Pills, Patches, And IUDs, Oh My

From the first period in girlhood to the beginning stages of menopause in middle age, women experience many shifts in reproductive health throughout a lifetime. Reproductive care and birth control are a crucial part of women’s healthcare, providing peace of mind to individuals and the surrounding family alike. According to recent data, over 65% of women in the United States are on some type of birth control. However, understanding reproductive care options can be complicated and confusing. Furthermore, the only type of birth control which prevents sexually transmitted infections (STIs) is the male condom, which must be used correctly every time to be effective. Determining the best type of birth control for the individual depends on pregnancy goals, health history, and correct usage. The right birth control fits into a routine, minimizing the risk of improper usage, sexual infections, and unplanned pregnancy.

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Preventing STDs and STIs

Limiting the risk of getting sexually transmitted diseases (STDs) hinges on properly using male condoms. Across the board, latex condoms provide the widest levels of protection against the majority of STIs and STDs, including HIV or human papillomavirus (HPV). Plastic condoms work as effectively as latex, but condoms made from animal skin can put people at risk of contracting a sexual infection. An estimated 18% of women become pregnant using condoms each year, but the number lowers with proper usage. Like any form of birth control, condoms must be used as intended to effectively prevent pregnancy,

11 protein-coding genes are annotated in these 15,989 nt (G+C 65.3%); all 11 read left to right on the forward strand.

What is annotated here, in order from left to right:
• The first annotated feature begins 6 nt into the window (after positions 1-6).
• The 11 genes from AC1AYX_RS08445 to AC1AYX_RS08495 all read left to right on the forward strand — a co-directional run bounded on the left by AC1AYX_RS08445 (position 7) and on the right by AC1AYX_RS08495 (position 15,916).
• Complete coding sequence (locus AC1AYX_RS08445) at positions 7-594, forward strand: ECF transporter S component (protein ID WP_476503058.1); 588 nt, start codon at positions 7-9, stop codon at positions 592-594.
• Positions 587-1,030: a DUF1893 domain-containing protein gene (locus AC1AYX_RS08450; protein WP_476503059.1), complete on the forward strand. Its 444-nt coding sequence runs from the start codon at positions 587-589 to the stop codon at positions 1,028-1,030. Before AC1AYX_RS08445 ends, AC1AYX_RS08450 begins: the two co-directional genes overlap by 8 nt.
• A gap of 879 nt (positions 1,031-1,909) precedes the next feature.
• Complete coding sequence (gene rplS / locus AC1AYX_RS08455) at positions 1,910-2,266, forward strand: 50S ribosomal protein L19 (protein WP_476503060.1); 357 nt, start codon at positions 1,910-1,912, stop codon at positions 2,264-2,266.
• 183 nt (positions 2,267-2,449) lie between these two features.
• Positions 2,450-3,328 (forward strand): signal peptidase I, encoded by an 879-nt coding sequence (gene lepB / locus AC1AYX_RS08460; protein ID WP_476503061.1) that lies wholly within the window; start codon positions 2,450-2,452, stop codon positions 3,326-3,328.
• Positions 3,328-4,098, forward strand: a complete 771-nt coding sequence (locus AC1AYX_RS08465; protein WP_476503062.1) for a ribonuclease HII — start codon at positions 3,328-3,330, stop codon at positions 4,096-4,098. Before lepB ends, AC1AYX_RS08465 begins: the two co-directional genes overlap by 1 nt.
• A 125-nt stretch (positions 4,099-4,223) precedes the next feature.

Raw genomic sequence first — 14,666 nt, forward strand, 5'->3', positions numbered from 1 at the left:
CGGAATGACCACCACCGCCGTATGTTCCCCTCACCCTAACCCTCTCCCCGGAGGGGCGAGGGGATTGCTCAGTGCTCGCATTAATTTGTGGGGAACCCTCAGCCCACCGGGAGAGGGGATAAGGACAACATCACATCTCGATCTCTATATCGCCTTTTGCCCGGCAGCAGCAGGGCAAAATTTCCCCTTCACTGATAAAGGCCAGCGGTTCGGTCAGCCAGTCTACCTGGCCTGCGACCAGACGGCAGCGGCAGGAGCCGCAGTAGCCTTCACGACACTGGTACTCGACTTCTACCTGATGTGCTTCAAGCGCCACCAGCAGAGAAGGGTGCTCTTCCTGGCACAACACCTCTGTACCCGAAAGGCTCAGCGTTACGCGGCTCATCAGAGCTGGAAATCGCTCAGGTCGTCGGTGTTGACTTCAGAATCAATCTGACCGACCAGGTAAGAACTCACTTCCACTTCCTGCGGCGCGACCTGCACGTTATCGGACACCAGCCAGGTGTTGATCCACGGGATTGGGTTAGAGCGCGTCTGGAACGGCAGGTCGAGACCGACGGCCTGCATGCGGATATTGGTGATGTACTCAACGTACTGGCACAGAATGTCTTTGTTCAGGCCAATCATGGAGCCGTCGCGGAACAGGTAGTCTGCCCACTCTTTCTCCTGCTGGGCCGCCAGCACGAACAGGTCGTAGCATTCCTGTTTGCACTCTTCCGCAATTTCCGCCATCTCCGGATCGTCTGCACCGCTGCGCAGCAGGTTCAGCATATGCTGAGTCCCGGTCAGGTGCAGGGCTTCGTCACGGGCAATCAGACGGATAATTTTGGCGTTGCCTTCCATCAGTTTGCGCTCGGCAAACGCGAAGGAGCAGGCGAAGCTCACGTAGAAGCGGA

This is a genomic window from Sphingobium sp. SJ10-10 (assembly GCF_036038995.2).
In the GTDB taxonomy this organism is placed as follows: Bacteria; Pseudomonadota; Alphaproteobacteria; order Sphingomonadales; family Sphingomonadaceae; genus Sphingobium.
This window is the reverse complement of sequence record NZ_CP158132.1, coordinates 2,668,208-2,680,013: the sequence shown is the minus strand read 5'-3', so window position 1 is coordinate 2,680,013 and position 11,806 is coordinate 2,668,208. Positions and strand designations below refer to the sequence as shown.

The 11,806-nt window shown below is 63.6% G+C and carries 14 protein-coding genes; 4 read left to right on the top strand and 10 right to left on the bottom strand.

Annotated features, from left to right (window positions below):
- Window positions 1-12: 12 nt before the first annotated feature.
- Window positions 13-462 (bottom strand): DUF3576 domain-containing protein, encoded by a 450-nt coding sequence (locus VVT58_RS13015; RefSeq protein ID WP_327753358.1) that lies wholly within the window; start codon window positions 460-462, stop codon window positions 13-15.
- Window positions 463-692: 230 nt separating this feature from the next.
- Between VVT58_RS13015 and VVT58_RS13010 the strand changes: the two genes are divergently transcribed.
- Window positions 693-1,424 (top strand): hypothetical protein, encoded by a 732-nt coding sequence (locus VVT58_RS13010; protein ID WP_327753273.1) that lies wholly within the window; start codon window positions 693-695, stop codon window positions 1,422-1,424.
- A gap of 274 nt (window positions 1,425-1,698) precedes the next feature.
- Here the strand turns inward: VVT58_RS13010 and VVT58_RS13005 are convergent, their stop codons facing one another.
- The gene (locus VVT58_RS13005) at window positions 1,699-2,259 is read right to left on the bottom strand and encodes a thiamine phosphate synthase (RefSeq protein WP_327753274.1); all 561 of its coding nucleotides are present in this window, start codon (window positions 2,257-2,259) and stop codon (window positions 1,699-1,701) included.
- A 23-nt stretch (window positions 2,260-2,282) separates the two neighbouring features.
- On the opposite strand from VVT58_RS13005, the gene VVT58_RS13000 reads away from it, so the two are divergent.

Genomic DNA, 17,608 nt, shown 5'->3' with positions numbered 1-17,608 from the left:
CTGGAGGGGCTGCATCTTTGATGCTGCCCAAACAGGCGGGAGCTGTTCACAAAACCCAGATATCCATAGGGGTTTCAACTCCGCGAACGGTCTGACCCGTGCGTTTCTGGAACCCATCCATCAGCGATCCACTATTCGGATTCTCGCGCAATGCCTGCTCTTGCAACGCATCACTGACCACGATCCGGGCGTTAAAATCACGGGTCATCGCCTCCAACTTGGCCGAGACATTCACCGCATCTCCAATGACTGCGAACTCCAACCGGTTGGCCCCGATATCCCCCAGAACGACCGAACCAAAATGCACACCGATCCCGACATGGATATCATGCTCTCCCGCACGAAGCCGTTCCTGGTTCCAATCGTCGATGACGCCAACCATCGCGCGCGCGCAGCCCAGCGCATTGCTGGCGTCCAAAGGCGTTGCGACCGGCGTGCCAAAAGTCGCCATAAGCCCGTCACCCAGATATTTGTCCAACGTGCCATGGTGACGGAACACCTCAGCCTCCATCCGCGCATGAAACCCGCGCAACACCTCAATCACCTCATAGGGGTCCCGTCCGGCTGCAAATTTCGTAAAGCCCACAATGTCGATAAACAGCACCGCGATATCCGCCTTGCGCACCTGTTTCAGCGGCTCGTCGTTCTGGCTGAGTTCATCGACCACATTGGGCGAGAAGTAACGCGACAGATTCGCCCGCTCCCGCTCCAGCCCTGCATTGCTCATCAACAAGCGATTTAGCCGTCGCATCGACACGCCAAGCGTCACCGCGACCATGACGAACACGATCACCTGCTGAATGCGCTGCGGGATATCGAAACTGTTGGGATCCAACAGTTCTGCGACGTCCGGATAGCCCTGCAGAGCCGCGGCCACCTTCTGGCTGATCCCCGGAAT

Long-term contraception

For patients in mutually monogamous relationships, long-acting reversible contraception options can be best for family planning. Inserted in a doctor’s office, an intrauterine device (IUD) lasts for up to 10 years, depending on the type. While neither IUDs nor implants protect against STDs such as HIV or HPV, both options are nearly 100% effective at preventing pregnancy. A contraceptive implant or intrauterine device offers flexibility. Once removed, fertility returns almost immediately.

The importance of health history

Although some birth control options lower the risk of specific medical problems, patient history is the key to correct reproductive care. If a patient shows a proclivity to health concerns that increase the overall risk, the pill may not be a good fit. Doctors do not recommend the birth control pill if a patient has a family medical history including certain types of cancer and blood clots. However, the pill provides many health benefits as well, such as reduced acne, premenstrual syndrome (PMS), and menstrual headaches, as well as a lower risk of uterine and ovarian cancer. Ultimately, doctors must assess the family history and decide if the benefits of the pill outweigh any of the potential risks.

The right birth control for you

The best type of contraceptive is one that fits seamlessly into a patient’s everyday life. For many, a contraceptive implant or IUD provides nearly 100% effectiveness at pregnancy prevention with no daily effort needed. However, any hormonal birth control, including the pill or an IUD, must be used with a male condom to avoid contracting HIV or HPV. No matter the type of birth control, preventing pregnancy largely depends on the individual patient’s lifestyle and health history.

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